Alachua County

Newnans LakeNewnans Lake (5,800 acres), designated as a Fish Management Area, is located about two miles east of Gainesville on Highway 20. The lake is surrounded by cypress trees that provide good angling when water levels are high. Sparse areas of emergent grasses, bulrush, and spatterdock (water lilies) are found around the shoreline of Newnans Lake. The most consistent fisheries on Newnans Lake are catfish and bream, and these can be caught year-round in deeper areas of the lake and the lake shoreline, respectively.

For updated information please call:

Travis Tuten, FWC fisheries biologist, 352-955-3220, for tag information.

Gary's Tackle Box, 352-372-1791 for fishing information.


TrophyCatchTrophyCatch Tracker

TrophyCatch is FWC's citizen-science program that rewards anglers for documenting and releasing trophy bass 8 pounds or larger. The following TrophyCatch bass have been submitted from Newnans Lake:

Lunker Club (8 – 9.9 pounds): 2


Current Forecast:

Newnans Lake has received little attention from Largemouth Bass anglers in the last few years, but recent surveys suggest that it’s worth a shot to try your luck at landing some chunky bass that are quietly going undetected. Areas with sparse to moderate clumps of lily pads at the north end of the lake and the submersed willow snags near Prairie Creek are areas where good numbers of Largemouth Bass have been surveyed.  Anglers may also still be able to target the last of bedding bluegill during the full moon in October around the emergent grasses and bulrush.  The east shoreline from Powers boat ramp to Hatchet Creek is generally the most productive area, but Palm Point has been a hot spot as well.  Also, the crappie catches during the fall months could be an indicator of how successful the winter and spring catches will be.  Anglers should also be aware of tagged crappies in Newnans Lake for rewards.  If you catch a tagged crappie, call the number below to receive information on how to claim your reward.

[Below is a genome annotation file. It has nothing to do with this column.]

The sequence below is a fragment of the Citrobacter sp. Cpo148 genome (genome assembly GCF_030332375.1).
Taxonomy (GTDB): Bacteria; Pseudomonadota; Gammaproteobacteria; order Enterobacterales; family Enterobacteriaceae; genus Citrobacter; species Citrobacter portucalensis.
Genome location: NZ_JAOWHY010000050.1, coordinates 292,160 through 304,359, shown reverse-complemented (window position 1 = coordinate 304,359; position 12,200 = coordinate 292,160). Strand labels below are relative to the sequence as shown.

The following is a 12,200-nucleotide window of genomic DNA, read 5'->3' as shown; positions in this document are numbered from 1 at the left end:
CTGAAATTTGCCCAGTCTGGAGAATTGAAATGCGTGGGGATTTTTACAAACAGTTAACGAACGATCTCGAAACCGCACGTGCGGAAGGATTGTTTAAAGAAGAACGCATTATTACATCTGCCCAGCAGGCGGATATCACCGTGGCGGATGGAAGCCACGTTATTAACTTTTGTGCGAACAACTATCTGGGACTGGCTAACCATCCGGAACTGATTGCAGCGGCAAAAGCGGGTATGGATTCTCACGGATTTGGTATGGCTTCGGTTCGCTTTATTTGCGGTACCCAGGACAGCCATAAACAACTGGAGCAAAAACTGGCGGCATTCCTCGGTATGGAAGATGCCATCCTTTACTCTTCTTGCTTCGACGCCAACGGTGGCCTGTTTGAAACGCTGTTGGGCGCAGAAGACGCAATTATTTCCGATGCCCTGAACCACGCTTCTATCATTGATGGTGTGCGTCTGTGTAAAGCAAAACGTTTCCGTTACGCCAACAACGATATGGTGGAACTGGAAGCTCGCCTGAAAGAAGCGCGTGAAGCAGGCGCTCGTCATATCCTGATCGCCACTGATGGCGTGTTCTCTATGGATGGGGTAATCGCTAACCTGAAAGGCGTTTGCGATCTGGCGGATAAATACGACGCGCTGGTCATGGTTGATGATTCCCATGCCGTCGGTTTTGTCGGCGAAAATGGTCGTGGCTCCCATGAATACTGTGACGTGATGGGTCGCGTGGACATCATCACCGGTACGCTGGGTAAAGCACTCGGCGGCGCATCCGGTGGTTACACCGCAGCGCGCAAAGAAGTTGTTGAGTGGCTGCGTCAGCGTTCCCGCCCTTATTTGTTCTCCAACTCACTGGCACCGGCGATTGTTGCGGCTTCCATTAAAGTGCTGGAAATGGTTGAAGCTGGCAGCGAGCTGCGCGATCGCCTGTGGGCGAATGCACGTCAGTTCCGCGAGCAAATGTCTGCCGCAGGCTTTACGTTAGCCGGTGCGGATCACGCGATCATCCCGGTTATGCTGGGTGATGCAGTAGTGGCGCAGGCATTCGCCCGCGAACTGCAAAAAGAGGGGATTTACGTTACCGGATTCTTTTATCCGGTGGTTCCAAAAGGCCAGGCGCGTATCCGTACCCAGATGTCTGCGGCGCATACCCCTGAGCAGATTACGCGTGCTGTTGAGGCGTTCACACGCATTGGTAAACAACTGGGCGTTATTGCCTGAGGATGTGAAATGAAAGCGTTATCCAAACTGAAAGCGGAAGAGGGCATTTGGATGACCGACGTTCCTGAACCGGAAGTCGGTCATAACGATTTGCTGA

Travis Tuten, FWC fisheries biologist:  352-955-3220.


FWC Facts:
Otoliths, commonly known as "ear stones," are hard, bone-like structures located directly behind the brain of bony fishes. These structures aid fish in balance and hearing.

Learn More at AskFWC